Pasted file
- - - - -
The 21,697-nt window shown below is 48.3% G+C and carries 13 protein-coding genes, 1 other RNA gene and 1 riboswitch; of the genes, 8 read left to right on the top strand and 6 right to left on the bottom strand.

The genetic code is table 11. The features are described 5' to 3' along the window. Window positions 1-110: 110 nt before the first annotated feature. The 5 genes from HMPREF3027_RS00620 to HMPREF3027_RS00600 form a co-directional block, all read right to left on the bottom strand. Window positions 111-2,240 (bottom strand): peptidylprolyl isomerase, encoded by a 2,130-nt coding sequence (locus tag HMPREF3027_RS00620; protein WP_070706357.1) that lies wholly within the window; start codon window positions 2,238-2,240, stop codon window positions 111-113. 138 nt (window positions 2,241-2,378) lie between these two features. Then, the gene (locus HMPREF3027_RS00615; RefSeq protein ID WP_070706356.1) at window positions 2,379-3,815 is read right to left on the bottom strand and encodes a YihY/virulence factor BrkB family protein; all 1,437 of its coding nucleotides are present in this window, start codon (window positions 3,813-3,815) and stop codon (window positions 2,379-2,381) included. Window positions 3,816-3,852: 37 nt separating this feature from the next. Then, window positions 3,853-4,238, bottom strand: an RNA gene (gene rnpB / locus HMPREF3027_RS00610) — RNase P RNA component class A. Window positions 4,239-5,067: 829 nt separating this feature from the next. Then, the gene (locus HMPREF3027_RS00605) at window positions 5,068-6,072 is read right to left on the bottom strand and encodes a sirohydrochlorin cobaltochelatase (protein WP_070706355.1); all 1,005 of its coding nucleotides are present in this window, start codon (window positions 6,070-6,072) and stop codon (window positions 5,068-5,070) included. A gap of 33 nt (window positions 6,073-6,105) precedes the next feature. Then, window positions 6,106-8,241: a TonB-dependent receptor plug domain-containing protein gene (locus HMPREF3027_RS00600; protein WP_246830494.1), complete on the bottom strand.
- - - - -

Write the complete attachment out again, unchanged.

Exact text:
The 21,697-nt window shown below is 48.3% G+C and carries 13 protein-coding genes, 1 other RNA gene and 1 riboswitch; of the genes, 8 read left to right on the top strand and 6 right to left on the bottom strand.

The genetic code is table 11. The features are described 5' to 3' along the window. Window positions 1-110: 110 nt before the first annotated feature. The 5 genes from HMPREF3027_RS00620 to HMPREF3027_RS00600 form a co-directional block, all read right to left on the bottom strand. Window positions 111-2,240 (bottom strand): peptidylprolyl isomerase, encoded by a 2,130-nt coding sequence (locus tag HMPREF3027_RS00620; protein WP_070706357.1) that lies wholly within the window; start codon window positions 2,238-2,240, stop codon window positions 111-113. 138 nt (window positions 2,241-2,378) lie between these two features. Then, the gene (locus HMPREF3027_RS00615; RefSeq protein ID WP_070706356.1) at window positions 2,379-3,815 is read right to left on the bottom strand and encodes a YihY/virulence factor BrkB family protein; all 1,437 of its coding nucleotides are present in this window, start codon (window positions 3,813-3,815) and stop codon (window positions 2,379-2,381) included. Window positions 3,816-3,852: 37 nt separating this feature from the next. Then, window positions 3,853-4,238, bottom strand: an RNA gene (gene rnpB / locus HMPREF3027_RS00610) — RNase P RNA component class A. Window positions 4,239-5,067: 829 nt separating this feature from the next. Then, the gene (locus HMPREF3027_RS00605) at window positions 5,068-6,072 is read right to left on the bottom strand and encodes a sirohydrochlorin cobaltochelatase (protein WP_070706355.1); all 1,005 of its coding nucleotides are present in this window, start codon (window positions 6,070-6,072) and stop codon (window positions 5,068-5,070) included. A gap of 33 nt (window positions 6,073-6,105) precedes the next feature. Then, window positions 6,106-8,241: a TonB-dependent receptor plug domain-containing protein gene (locus HMPREF3027_RS00600; protein WP_246830494.1), complete on the bottom strand.